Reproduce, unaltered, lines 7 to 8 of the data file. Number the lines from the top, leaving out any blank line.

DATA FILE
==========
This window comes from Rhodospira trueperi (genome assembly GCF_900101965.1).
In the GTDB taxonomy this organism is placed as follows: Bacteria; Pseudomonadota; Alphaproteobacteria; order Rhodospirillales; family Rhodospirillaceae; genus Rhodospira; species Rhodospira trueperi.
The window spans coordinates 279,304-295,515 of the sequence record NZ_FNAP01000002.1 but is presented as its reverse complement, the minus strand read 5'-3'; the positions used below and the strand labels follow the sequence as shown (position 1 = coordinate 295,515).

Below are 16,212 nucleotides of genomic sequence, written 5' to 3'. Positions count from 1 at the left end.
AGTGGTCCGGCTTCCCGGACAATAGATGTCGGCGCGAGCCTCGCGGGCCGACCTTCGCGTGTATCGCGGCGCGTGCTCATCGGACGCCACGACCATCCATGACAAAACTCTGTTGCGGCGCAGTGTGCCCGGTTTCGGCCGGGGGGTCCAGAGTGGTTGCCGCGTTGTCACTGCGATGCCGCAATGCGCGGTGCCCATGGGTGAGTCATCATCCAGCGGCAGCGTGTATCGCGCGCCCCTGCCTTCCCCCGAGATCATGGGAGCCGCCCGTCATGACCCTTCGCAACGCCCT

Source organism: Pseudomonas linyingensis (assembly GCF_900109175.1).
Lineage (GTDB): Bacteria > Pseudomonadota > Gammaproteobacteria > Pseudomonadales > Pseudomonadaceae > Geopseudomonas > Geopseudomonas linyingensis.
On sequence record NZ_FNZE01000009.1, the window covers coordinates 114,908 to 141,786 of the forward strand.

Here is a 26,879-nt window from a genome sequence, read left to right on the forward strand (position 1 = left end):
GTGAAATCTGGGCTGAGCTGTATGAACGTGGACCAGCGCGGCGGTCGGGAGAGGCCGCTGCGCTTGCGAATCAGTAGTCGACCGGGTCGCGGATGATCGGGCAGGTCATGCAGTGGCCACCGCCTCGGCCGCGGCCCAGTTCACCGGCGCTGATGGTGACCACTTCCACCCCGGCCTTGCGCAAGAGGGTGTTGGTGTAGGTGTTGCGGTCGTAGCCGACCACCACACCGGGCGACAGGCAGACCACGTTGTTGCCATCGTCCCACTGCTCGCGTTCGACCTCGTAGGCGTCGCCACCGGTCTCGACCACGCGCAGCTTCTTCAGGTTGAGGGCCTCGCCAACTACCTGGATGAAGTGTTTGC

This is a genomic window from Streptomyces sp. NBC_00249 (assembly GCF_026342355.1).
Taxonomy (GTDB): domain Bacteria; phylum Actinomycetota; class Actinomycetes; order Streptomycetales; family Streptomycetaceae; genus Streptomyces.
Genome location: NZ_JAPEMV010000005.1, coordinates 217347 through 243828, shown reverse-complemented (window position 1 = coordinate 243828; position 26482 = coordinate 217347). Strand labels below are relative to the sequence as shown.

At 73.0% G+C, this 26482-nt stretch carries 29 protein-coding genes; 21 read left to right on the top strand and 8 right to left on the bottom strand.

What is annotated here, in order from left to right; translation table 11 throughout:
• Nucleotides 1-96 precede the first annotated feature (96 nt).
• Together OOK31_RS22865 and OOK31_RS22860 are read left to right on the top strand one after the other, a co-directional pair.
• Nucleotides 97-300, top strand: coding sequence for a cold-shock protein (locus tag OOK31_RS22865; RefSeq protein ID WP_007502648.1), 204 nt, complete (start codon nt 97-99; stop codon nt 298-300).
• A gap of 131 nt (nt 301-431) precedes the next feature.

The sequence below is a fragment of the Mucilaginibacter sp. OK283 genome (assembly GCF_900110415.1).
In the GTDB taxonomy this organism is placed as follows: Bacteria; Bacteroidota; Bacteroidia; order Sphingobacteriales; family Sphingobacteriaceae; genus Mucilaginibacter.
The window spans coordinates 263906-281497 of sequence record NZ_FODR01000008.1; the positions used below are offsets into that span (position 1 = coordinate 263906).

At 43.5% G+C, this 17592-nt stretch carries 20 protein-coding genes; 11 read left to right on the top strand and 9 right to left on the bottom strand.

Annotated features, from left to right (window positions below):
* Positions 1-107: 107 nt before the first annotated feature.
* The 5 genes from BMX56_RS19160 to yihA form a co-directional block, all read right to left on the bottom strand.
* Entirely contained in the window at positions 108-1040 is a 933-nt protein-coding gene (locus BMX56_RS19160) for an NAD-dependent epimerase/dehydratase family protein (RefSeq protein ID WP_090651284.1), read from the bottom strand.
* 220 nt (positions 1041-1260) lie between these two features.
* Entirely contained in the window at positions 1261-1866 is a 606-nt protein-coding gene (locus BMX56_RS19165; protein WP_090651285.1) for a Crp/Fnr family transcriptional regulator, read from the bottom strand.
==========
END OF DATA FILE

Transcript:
Lineage (GTDB): Bacteria > Pseudomonadota > Gammaproteobacteria > Pseudomonadales > Pseudomonadaceae > Geopseudomonas > Geopseudomonas linyingensis.
On sequence record NZ_FNZE01000009.1, the window covers coordinates 114,908 to 141,786 of the forward strand.